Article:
Decker works as an intelligence operative for the United States and is extremely good at what he does. After a disastrous operation messed up by a new recruit under Decker’s watch, he decides he has had just about enough of the anonymous gypsy life. And so he quits his job and impulsively takes off to Santa Fe in New Mexico, falling in love with its sprawling, sunny landscape. He starts working as a real estate agent and meets Beth Dwyer- a beautiful woman with a damaging past. Their whirlwind two month romance, however, ends with a dangerous midnight encounter following which Beth mysteriously disappears. Decker is now left with a bunch of urgent questions about the woman he loves: where did she go and why? Who was she? Was she just using him? Is there more to it? Can he save her before she ends up dead?
Extreme Denial was a rather formulaic novel commensurate with romance, crime, action and containing all the elements needed to get this stuff going: explosives, double agents, guns, sex, gorgeous women with deadly secrets and so forth. The story begins all right- a messed up operation, a spur-of-the-moment purchase in a captivating town, the entry of Beth and a magical romance. I also enjoyed the night-time encounter that changes the pace of the story.
But beyond the encounter, the plot begins to droop slowly. By that point, there were plenty of interesting turns that the story could have taken to remain engaging. Instead, action is given precedence over suspense and the whole thing starts to fall apart. Two hundred pages in, I had given up hopes of something exciting twisting the story into a new direction. Even then I decided to give it the benefit of the doubt until I reached the ending, despite sensing that nothing different was coming up.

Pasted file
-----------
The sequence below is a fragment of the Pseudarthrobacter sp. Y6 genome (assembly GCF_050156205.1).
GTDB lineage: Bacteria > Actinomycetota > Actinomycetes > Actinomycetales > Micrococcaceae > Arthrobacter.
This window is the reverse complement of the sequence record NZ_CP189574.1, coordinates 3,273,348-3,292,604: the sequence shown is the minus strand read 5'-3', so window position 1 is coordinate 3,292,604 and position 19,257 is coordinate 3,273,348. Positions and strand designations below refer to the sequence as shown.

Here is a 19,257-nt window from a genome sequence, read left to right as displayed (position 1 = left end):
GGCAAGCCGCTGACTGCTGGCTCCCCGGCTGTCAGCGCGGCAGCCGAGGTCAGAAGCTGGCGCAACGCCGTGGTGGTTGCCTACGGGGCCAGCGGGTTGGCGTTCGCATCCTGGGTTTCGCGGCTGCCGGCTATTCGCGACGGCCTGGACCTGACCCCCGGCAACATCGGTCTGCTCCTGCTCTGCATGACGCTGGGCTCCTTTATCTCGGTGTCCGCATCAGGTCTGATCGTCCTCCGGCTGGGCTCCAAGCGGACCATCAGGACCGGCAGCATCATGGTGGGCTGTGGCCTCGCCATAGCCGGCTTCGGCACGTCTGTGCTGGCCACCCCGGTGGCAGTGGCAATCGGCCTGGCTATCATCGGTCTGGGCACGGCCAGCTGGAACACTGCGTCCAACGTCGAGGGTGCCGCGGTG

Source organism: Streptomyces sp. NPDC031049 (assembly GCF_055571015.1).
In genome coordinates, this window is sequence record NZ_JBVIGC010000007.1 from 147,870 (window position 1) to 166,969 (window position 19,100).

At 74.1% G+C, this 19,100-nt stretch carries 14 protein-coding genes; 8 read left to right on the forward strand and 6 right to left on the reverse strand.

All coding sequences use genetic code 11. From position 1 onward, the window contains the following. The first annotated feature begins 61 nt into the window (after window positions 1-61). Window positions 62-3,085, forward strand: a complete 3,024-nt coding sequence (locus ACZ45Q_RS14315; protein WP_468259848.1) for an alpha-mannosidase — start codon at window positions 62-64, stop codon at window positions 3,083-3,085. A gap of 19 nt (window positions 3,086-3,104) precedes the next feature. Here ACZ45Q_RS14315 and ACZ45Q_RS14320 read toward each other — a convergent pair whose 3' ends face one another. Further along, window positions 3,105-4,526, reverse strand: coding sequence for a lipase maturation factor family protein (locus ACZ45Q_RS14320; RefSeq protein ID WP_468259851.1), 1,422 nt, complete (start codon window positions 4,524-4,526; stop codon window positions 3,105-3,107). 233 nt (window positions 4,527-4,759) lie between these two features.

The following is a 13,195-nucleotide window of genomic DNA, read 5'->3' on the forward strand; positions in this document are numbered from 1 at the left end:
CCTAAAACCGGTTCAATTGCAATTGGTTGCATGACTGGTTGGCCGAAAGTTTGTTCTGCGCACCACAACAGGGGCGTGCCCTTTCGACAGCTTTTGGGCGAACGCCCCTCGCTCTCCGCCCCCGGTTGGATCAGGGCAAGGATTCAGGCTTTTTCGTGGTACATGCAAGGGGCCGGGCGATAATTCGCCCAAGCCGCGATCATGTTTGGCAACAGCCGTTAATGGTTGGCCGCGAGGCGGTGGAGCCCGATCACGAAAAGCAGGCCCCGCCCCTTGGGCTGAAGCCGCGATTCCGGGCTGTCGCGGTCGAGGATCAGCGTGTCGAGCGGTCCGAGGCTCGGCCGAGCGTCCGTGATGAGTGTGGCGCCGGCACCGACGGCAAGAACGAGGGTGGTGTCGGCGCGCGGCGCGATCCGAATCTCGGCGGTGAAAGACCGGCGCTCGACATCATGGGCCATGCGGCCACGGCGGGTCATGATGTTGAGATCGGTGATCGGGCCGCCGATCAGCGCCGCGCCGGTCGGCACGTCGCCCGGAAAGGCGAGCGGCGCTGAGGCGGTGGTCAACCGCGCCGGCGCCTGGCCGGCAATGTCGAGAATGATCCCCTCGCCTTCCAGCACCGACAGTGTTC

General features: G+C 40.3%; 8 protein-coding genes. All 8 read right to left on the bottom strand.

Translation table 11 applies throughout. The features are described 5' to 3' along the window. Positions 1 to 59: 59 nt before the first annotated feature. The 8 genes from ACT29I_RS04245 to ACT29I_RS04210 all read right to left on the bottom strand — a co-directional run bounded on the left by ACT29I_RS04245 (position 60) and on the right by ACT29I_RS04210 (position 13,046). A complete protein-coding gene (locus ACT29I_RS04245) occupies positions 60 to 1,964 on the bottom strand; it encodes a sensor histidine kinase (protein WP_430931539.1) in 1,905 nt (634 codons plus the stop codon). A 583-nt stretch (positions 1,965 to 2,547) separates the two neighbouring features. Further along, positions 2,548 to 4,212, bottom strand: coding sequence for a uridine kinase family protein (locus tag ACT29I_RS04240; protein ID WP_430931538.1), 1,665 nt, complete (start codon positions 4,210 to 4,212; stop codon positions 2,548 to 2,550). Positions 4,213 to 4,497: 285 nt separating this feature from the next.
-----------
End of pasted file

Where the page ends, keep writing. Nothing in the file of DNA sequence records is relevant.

So it was one of those books that you can consume in one easy day and be done and over with. The protagonists were likeable, if unchiselled but the book’s summary did not leave me with a lot of expectations in that department to begin with. The antagonists on the other hand, were psychopathic madmen without an ounce of rationality in their crass agendas. The plot was founded on rather crude objectives.
Rating: 2/5 stars.